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gtdrojjfllitan Gossip.

THE SLADE BARONETCY CASE.

THE VISIT OF THE BELGIANS…

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THE VISIT OF THE BELGIANS TO ENGLAND. The hospitalities of this country towards our Belgian visitors will commence in a way which cannot fail to give them a favourable impression of our intentions; and it will be gratifying to the English nation to find that the Government has taken upon itself the initia- tive of the actual reception, in a manner worthy of a great maritime Power. The first service to be per- formed by one of the finest ships ever built in this or any other country will be to convey the Belgians from the Scheldt to the Thames. The Serapis would have been a marvel 20 years ago but even now she is a troop ship of which any Government might feel proud. She has never been out of the Thames, nor has she as yet been tried on the measured mile and so much remains to be done towards her completion that 500 workmen are employed in giving her those finishing touches which will make her not only one of the largest but one of the most perfect transports afloat. The Serapis, which was built by the Thames Iron Ship- building Company, now lies in the basin dock off Black- wall, where she will remain till the 8th or 0th of July, when she will ] >roeetd to Warden channel, 22 miles below Antwerp, to take the Belgians on board. She is an iron steam screw ship of enormous proportions, her extreme length being 383ft., her extreme breadth 49ft., and her depth to the top of the floor plates 24ft. Between the perpendiculars she is 360ft. long. Her burden is 4,173 tons she has three masts and an oval funnel. She is built'with a double bottom and in water-tight com- partments, each compartment being 21ft. long. She has a cov ered poop and forecastle, and a saloon on the tipper deck, the like of which few ships can boast of. It is about 100ft. long and 24ft. wide, elegantly deco- rated and furnished, and has dining accommodation for 120 persons. The ship has upper, main, and lower decks, and depths lower still for machinery and bag- gage. On the main deck 500 men may sit down to dinner at one time. She will carry 1,000 soldiers with all their arms, accoutrements, and baggage for foreign service, besides women and children. Her full com" plement of human freight, exclusive of the crew, will be 1,250 souls. The quarters on board for the colonel commanding a regiment are more comfortable than many to be found in barracks, and should he have a wife and children there are apartments for them. Both the officers and their wives will have bath rooms there is an infirmary for officers and another for the men. The latter have their bath rooms also, and there are wash- rooms and baths for the soldiers' wives, off the portion of the ship specially fitted up for women. The decks and sleeping places are plentifully supplied with venti- lators. By means of a very simple contrivance, fresh air is constantly admitted, and the vitiated atmosphere as continually carried off. Excellent stalls have been constructed for a number of horses, and there are at least a score of little departmental offices, here and there and everywhere, off the decks. There are racks and stands for arms of all descriptions, stowage places for knapsacks, and telegraphs by which communica- tion can be made from the officers' quarters to the men's, and by which the commanding officer can at once summon an orderly or a sentry, or either of the latter can give an instant intimation to him. Striking features in the Serapis are the height between her decks and the ample space of all her gangways. Her engines are compound surface condensers, of 700 nominal horse power, but they work up to 4,250; and she is furnished with seven steam pumps for. pumping out water. Her commander is Captain Sodey, R.N., and her first lieutenant the Hon. F. M. Murray. Though, as we have stated,, she has not been tried on the measured mile, and cannot be until after the naval review, at which she is to have the House of Commons on board, her engines have been worked, and Captain Sodey has every confidence that she will behave well at sea. Her permanent employ- ment will be to carry troops between Portsmouth and Alexandria. As at present arranged, the Serapis will leave Warden Channel with the Belgians at four p.m., on the 10th of July, steam slowly out of the Scheldt that evening, cross the Channel during the night, and arrive off Gravesend at between 10 o'clock a.m. and noon on the 11th. From Gravesend our foreign visitors will be conveyed in small steamers up the river and conducted to their various quarters. On the 12th they will march to Guildhall to receive the welcome of the Lord Mayor and Corporation of London and with the civic feast the round of entertainments will begin.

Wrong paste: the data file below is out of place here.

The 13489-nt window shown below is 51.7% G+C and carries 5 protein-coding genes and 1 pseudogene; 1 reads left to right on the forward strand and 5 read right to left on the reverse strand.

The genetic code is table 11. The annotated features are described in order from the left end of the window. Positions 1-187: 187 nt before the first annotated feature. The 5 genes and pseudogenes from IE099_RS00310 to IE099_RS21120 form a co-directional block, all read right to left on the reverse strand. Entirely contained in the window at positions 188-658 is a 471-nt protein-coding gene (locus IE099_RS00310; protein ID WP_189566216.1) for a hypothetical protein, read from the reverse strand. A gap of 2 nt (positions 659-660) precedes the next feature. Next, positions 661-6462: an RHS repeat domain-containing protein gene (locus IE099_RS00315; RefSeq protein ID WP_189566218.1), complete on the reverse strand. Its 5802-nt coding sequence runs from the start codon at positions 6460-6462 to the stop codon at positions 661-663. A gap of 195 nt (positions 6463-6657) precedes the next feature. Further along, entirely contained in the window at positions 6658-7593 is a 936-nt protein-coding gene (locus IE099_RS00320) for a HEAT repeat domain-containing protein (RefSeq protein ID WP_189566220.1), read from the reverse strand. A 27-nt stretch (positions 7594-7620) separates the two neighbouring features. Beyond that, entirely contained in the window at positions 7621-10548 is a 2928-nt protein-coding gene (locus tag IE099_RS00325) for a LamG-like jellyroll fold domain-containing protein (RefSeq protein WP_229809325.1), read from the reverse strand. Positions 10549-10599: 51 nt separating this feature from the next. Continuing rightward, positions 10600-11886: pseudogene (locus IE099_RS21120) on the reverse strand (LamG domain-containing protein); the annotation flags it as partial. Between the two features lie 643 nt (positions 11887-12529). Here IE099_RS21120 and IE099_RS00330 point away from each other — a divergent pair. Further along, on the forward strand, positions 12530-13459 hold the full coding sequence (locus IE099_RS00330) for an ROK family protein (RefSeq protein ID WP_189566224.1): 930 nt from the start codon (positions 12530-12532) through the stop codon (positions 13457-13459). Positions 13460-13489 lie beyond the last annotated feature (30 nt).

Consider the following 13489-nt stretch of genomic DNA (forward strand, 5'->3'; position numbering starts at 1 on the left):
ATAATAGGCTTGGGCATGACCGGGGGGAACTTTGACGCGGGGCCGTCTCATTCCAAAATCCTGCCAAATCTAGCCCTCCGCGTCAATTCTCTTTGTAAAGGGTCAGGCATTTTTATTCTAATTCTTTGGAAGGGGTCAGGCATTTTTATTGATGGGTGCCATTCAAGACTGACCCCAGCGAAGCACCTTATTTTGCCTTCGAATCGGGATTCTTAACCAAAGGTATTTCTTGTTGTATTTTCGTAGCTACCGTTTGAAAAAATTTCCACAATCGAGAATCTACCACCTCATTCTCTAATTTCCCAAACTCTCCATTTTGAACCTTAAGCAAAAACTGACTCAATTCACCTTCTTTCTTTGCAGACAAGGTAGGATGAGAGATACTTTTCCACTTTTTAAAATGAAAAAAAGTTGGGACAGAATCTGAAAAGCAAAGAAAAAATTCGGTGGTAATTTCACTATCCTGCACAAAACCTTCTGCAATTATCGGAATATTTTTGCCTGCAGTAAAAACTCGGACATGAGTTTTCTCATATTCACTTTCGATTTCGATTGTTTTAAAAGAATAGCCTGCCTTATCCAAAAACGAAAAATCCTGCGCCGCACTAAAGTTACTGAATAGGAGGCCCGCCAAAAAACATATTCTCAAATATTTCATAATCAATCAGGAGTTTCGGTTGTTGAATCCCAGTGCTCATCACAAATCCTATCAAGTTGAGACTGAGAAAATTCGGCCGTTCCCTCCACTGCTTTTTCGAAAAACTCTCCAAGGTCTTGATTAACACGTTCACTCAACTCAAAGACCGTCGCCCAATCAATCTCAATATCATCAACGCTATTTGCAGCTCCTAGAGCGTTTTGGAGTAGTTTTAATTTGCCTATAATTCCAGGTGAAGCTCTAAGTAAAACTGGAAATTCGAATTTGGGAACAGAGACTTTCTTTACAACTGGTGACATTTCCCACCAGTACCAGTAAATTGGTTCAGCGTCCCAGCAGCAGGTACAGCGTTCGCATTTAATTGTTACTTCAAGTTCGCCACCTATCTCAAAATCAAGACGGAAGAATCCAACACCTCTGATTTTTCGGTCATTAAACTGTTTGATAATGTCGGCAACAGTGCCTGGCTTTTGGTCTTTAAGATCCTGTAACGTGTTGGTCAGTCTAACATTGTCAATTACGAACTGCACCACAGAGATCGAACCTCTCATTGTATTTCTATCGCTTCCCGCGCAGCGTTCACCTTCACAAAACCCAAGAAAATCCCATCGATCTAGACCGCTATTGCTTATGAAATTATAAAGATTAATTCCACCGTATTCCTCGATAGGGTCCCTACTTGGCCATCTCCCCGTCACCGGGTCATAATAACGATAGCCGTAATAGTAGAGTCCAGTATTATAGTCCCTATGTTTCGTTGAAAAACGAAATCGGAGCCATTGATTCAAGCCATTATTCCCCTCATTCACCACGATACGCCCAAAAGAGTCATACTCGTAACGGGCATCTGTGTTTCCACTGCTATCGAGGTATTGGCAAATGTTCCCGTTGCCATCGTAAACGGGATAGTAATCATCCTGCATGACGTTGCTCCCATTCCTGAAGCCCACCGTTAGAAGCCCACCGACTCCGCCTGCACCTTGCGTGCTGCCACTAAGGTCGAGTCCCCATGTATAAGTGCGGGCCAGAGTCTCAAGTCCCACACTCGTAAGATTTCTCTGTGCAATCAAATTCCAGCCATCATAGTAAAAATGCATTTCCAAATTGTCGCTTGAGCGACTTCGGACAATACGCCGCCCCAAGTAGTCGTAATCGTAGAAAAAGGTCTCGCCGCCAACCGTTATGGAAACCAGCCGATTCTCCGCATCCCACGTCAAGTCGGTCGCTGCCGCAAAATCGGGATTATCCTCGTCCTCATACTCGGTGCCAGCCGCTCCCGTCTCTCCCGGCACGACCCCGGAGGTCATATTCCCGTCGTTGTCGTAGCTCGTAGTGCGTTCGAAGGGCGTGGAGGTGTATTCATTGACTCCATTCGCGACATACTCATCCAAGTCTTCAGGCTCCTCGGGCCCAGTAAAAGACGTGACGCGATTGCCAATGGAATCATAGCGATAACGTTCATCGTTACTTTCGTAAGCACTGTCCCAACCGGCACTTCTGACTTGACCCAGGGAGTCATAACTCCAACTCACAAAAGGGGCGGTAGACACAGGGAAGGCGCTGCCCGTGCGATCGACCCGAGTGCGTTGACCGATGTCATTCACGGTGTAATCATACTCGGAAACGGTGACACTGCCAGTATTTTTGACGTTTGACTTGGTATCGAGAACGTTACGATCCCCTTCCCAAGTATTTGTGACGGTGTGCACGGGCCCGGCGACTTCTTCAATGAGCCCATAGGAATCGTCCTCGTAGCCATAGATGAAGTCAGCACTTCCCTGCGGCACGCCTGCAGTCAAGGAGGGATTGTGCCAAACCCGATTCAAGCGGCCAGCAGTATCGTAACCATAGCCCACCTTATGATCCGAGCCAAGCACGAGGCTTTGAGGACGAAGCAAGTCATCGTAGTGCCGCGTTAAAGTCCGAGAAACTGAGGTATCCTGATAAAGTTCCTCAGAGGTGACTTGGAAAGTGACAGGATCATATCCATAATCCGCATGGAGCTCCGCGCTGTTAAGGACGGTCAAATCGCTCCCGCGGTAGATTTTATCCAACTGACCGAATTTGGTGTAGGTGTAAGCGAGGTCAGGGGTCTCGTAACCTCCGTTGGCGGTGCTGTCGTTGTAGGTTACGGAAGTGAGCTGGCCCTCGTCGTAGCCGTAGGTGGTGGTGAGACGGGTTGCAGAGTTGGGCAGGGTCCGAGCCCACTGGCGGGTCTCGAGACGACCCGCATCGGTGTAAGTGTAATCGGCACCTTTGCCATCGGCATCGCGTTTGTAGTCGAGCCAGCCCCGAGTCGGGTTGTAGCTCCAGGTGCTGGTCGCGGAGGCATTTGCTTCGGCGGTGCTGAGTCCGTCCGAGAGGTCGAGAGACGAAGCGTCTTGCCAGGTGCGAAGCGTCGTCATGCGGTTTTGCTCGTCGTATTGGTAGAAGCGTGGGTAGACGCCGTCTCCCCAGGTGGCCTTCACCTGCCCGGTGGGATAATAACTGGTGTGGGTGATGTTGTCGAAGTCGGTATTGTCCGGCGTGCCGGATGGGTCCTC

-----._---_--_--MAXIMILIAN'S…

STRONG AFFECTION A CHARACTERISTIC…

;:.,1...... ACTION FOR FALSE…

._--------"MARRY IN HASTE-REPENT…

-----.......-THROWING OIL…

The CHANCELLOR of the EXCHEQUER…

-..... -------_--.------MEANY'S…

LOST IN THE BUSH.

A GOOD WORD FOR THE HOUSE…